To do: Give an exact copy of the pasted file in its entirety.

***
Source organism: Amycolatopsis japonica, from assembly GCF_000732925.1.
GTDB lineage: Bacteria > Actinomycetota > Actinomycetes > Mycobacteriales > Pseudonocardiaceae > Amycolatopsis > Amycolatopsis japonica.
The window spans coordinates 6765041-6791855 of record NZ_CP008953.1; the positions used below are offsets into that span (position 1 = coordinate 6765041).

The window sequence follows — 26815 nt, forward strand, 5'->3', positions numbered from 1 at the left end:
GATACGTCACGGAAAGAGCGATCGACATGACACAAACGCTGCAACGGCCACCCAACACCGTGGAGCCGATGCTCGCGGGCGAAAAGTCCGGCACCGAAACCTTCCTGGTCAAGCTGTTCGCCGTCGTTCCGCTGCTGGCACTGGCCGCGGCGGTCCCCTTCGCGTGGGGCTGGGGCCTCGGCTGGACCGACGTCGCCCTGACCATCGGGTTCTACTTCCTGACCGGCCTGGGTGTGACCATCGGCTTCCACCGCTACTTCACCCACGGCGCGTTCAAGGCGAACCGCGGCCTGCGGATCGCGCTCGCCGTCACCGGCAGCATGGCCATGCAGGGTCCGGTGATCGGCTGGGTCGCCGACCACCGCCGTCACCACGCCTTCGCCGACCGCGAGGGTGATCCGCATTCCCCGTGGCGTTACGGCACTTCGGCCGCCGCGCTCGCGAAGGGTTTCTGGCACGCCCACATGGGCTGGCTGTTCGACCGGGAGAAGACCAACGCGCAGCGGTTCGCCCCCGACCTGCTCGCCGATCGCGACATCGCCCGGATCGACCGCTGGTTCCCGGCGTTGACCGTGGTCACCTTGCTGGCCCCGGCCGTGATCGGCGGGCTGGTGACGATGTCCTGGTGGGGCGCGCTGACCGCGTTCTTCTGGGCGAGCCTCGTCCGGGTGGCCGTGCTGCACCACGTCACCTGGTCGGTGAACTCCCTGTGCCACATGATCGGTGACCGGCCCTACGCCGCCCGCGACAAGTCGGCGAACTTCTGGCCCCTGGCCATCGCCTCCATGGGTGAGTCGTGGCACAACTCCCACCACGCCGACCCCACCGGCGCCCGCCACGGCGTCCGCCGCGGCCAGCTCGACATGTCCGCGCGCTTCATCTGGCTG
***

Source organism: Amycolatopsis japonica, from assembly GCF_000732925.1.
GTDB lineage: Bacteria > Actinomycetota > Actinomycetes > Mycobacteriales > Pseudonocardiaceae > Amycolatopsis > Amycolatopsis japonica.
The window spans coordinates 6765041-6791855 of record NZ_CP008953.1; the positions used below are offsets into that span (position 1 = coordinate 6765041).

The window sequence follows — 26815 nt, forward strand, 5'->3', positions numbered from 1 at the left end:
GATACGTCACGGAAAGAGCGATCGACATGACACAAACGCTGCAACGGCCACCCAACACCGTGGAGCCGATGCTCGCGGGCGAAAAGTCCGGCACCGAAACCTTCCTGGTCAAGCTGTTCGCCGTCGTTCCGCTGCTGGCACTGGCCGCGGCGGTCCCCTTCGCGTGGGGCTGGGGCCTCGGCTGGACCGACGTCGCCCTGACCATCGGGTTCTACTTCCTGACCGGCCTGGGTGTGACCATCGGCTTCCACCGCTACTTCACCCACGGCGCGTTCAAGGCGAACCGCGGCCTGCGGATCGCGCTCGCCGTCACCGGCAGCATGGCCATGCAGGGTCCGGTGATCGGCTGGGTCGCCGACCACCGCCGTCACCACGCCTTCGCCGACCGCGAGGGTGATCCGCATTCCCCGTGGCGTTACGGCACTTCGGCCGCCGCGCTCGCGAAGGGTTTCTGGCACGCCCACATGGGCTGGCTGTTCGACCGGGAGAAGACCAACGCGCAGCGGTTCGCCCCCGACCTGCTCGCCGATCGCGACATCGCCCGGATCGACCGCTGGTTCCCGGCGTTGACCGTGGTCACCTTGCTGGCCCCGGCCGTGATCGGCGGGCTGGTGACGATGTCCTGGTGGGGCGCGCTGACCGCGTTCTTCTGGGCGAGCCTCGTCCGGGTGGCCGTGCTGCACCACGTCACCTGGTCGGTGAACTCCCTGTGCCACATGATCGGTGACCGGCCCTACGCCGCCCGCGACAAGTCGGCGAACTTCTGGCCCCTGGCCATCGCCTCCATGGGTGAGTCGTGGCACAACTCCCACCACGCCGACCCCACCGGCGCCCGCCACGGCGTCCGCCGCGGCCAGCTCGACATGTCCGCGCGCTTCATCTGGCTG